Anyhow, the purpose of this post was to write that Google reported yesterday that Unicode adoption on the web has passed ASCII and Western European. This doesn’t mean that English language characters have been passed up, but rather that the number of pages encoded using Unicode (usually in UTF-8 format), has finally left behind the archaic ASCII and Western European formats. The upshot is that it’s a sign of us leaving the dark ages—almost 20 years since the internet was made publicly available, and since the start of the Unicode consortium, we’re finally starting to take this stuff seriously.

The Processing book also has a bit of background on ASCII and Unicode in an Appendix, which includes more about character sets and how to work with them. And future editions of vida will also cover such matters in the Parse chapter.

Tuesday, May 6, 2008 | parse, unicode, updates, vida  

Me blog big linky

Kottke and Freakonomics were kind enough to link over here, which has brought more queries about salaryper. Rather than piling onto the original web page, I’ll add updates to this section of the site.

I didn’t include the project’s back story with the 2008 version of the piece, so here goes:

Some background for people who don’t watch/follow/care about baseball:

When I first created this piece in 2005, the Yankees had a particularly bad year, with a team full of aging all-stars and owner George Steinbrenner hoping that a World Series trophy could be purchased for $208 million. The World Champion Red Sox did an ample job of defending their title, but as the second highest paid team in baseball, they’re not exactly young upstarts. The Chicago White Sox had an excellent year with just one third the salary of the Yankees, while the Cardinals are performing roughly on par with what they’re paid. Interestingly, the White Sox went on to win the World Series. The performance of Oakland, which previous years has far exceeded their overall salary, was a story, largely about their General Manager Billy Beane, told in the book Moneyball.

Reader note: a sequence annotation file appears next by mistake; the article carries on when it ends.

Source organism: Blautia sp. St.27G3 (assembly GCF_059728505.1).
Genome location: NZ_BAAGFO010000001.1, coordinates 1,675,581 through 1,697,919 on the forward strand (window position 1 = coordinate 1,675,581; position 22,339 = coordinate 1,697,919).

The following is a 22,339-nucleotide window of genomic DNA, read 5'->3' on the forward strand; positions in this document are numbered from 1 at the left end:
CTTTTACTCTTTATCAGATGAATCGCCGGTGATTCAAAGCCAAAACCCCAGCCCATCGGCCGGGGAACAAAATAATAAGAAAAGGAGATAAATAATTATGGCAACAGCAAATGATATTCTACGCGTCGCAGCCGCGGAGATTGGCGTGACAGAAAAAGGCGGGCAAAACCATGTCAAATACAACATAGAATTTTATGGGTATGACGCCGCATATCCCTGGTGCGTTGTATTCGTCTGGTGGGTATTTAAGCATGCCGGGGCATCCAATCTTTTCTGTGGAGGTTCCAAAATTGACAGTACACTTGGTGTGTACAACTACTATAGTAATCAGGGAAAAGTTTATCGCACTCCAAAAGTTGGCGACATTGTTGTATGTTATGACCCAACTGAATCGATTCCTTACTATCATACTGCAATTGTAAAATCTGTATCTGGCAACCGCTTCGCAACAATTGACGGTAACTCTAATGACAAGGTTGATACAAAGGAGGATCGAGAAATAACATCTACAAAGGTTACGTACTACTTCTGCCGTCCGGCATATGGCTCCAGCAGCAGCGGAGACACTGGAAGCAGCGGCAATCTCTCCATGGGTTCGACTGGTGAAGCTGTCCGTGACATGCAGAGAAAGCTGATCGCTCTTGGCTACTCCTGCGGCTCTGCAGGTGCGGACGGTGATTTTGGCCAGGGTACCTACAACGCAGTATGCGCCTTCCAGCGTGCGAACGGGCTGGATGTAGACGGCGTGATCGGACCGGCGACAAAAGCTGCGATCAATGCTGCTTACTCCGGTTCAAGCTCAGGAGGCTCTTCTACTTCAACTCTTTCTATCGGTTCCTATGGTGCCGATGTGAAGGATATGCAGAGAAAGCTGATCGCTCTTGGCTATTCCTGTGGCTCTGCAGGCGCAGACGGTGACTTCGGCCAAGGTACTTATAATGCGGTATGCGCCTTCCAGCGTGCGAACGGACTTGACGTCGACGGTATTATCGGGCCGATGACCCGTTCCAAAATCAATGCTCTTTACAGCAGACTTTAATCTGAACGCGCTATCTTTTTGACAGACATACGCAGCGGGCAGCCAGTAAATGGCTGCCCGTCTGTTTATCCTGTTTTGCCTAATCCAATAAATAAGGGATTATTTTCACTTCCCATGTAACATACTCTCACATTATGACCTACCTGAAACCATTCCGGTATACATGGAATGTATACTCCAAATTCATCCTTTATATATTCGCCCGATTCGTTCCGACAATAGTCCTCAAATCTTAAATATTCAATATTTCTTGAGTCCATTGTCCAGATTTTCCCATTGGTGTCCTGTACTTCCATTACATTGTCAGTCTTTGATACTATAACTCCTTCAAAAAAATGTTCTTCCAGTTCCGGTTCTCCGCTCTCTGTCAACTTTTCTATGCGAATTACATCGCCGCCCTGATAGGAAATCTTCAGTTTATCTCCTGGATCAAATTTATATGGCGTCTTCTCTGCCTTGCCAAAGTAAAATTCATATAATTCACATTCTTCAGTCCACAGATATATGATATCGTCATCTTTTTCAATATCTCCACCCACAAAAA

Some background for people who do watch/follow/care about baseball:

I neglected to include a caveat on the original page that this is a really simplistic view of salary vs. performance. I created this piece because the World Series victory of my beloved Red Sox was somewhat bittersweet in the sense that the second highest paid team in baseball finally managed to win a championship. This fact made me curious about how that works across the league, with raw salaries and the general performance of the individual teams.

There are lots of proportional things that can be done too—the salaries especially exist across a wide range (the Yankees waaaay out in front, followed the another pack of big market teams, then everyone else).

There are far more complex things about how contracts work over multiple years, how the farm system works, and scoring methods for individual players that could be taken into consideration.

This piece was thrown together while watching a game, so it’s perhaps dangerously un-advanced, given the amount of time and energy that’s put into the analysis (and argument) of sports statistics.

That last point is really important… This is fun! I encourage people to try out their own methods of playing with the data. For those who need a guide on building such a beast, the book has all the explanation and all the code (which isn’t much). And if you adapt the code, drop me a line so I can link to your example.

I have a handful of things I’d like to try (such as a proper method for doing proportional spacing at the sides without overdoing it), though the whole point of the project is to strip away as much as possible, and make a straightforward statement about salaries, so I haven’t bothered coming back to it since it succeeds in that original intent.

Wednesday, April 30, 2008 | salaryper, updates, vida  

Li’l Endian

GulliverChapters 9 and 10 (acquire and parse) are secretly my favorite parts of Visualizing Data. They’re a grab bag of useful bits based on many years of working with information (previous headaches)… the sort of things that come up all the time.

Page 327 (Chapter 10) has some discussion about little endian versus big endian, the way in which different computer architectures (Intel vs. the rest of the world, respectively) handle multi-byte binary data. I won’t repeat the whole section here, though I have two minor errata for that page.